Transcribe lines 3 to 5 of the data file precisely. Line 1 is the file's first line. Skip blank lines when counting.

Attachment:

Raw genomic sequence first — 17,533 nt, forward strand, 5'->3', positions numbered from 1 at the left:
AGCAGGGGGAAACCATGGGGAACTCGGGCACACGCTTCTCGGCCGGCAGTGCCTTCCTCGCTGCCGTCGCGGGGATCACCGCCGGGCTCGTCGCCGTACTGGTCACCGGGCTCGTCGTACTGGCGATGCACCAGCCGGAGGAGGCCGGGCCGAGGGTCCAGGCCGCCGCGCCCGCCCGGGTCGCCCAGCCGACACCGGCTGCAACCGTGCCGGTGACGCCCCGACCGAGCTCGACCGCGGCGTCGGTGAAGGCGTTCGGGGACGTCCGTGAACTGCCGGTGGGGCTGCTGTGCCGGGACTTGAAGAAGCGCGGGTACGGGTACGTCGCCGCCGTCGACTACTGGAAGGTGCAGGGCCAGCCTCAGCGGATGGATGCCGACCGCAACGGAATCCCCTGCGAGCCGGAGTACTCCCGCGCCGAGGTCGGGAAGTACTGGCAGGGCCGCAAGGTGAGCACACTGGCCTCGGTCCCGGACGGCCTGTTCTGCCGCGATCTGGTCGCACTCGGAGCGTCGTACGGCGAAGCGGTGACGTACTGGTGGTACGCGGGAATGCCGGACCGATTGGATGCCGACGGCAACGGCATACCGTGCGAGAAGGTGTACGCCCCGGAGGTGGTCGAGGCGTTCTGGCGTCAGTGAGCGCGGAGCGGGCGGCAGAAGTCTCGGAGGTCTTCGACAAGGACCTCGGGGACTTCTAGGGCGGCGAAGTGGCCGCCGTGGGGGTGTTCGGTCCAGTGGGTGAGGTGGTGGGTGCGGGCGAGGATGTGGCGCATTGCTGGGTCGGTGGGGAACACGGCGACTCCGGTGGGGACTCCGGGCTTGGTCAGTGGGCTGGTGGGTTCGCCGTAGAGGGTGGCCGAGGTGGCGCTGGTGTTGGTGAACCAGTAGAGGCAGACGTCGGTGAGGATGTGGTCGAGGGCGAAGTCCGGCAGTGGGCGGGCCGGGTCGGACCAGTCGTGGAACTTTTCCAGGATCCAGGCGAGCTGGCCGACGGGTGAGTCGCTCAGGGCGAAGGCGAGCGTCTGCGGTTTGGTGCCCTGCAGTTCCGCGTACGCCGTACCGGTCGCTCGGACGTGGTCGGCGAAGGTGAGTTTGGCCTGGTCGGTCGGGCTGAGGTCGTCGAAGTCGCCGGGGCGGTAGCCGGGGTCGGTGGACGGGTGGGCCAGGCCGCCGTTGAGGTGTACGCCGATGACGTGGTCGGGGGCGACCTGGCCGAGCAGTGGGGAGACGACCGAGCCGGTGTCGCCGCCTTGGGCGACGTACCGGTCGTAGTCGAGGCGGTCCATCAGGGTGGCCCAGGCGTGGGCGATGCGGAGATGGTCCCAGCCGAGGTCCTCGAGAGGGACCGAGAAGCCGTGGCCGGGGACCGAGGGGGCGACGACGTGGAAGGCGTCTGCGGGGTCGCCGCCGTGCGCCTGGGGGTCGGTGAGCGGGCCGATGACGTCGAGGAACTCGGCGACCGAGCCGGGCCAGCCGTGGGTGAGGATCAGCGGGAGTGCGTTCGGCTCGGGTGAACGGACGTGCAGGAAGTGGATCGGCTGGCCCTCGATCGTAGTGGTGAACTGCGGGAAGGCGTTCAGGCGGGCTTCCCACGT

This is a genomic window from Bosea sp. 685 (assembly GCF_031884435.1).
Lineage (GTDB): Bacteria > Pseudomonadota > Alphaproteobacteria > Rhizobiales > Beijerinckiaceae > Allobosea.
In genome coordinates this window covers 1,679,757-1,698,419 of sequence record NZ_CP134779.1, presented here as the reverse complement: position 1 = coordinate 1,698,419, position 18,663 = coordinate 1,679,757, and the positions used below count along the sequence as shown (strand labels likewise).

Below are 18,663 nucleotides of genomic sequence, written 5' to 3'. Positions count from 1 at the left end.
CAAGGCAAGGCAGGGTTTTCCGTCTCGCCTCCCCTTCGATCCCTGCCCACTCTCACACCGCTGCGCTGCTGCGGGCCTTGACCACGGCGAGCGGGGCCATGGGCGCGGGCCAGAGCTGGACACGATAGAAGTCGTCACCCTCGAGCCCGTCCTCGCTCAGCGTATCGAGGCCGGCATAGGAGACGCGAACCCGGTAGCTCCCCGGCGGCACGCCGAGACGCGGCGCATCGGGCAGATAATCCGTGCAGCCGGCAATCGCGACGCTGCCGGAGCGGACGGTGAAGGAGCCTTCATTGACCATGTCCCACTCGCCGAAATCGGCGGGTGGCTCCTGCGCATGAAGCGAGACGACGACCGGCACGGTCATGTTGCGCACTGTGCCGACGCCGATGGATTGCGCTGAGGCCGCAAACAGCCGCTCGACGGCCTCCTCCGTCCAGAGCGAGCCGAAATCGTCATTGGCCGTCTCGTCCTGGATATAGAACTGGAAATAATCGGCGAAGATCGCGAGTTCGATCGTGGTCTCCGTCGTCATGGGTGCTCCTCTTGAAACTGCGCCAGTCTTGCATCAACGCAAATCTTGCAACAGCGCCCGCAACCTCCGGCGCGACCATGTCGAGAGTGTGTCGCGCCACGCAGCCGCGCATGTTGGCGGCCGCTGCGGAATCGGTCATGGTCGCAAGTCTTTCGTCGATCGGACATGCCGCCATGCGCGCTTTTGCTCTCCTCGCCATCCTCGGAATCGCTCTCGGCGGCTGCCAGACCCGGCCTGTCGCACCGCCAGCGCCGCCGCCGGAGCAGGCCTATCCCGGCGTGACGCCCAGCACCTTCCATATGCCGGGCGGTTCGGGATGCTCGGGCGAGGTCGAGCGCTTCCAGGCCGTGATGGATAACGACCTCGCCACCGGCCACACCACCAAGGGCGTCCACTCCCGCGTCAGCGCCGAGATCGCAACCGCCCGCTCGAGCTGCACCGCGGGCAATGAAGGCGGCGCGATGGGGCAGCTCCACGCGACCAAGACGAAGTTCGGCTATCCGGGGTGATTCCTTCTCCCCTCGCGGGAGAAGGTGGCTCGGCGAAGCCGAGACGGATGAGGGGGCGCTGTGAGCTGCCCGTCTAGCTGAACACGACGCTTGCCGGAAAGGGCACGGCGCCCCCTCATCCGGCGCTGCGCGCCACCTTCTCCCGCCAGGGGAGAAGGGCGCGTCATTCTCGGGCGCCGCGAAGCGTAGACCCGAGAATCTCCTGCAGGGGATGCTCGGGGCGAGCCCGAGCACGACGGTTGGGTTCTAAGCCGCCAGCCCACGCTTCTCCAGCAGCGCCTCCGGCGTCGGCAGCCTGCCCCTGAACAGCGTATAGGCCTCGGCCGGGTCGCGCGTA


This is a genomic window from Bosea sp. 685 (assembly GCF_031884435.1).
Lineage (GTDB): Bacteria > Pseudomonadota > Alphaproteobacteria > Rhizobiales > Beijerinckiaceae > Allobosea.
In genome coordinates this window covers 1,679,757-1,698,419 of sequence record NZ_CP134779.1, presented here as the reverse complement: position 1 = coordinate 1,698,419, position 18,663 = coordinate 1,679,757, and the positions used below count along the sequence as shown (strand labels likewise).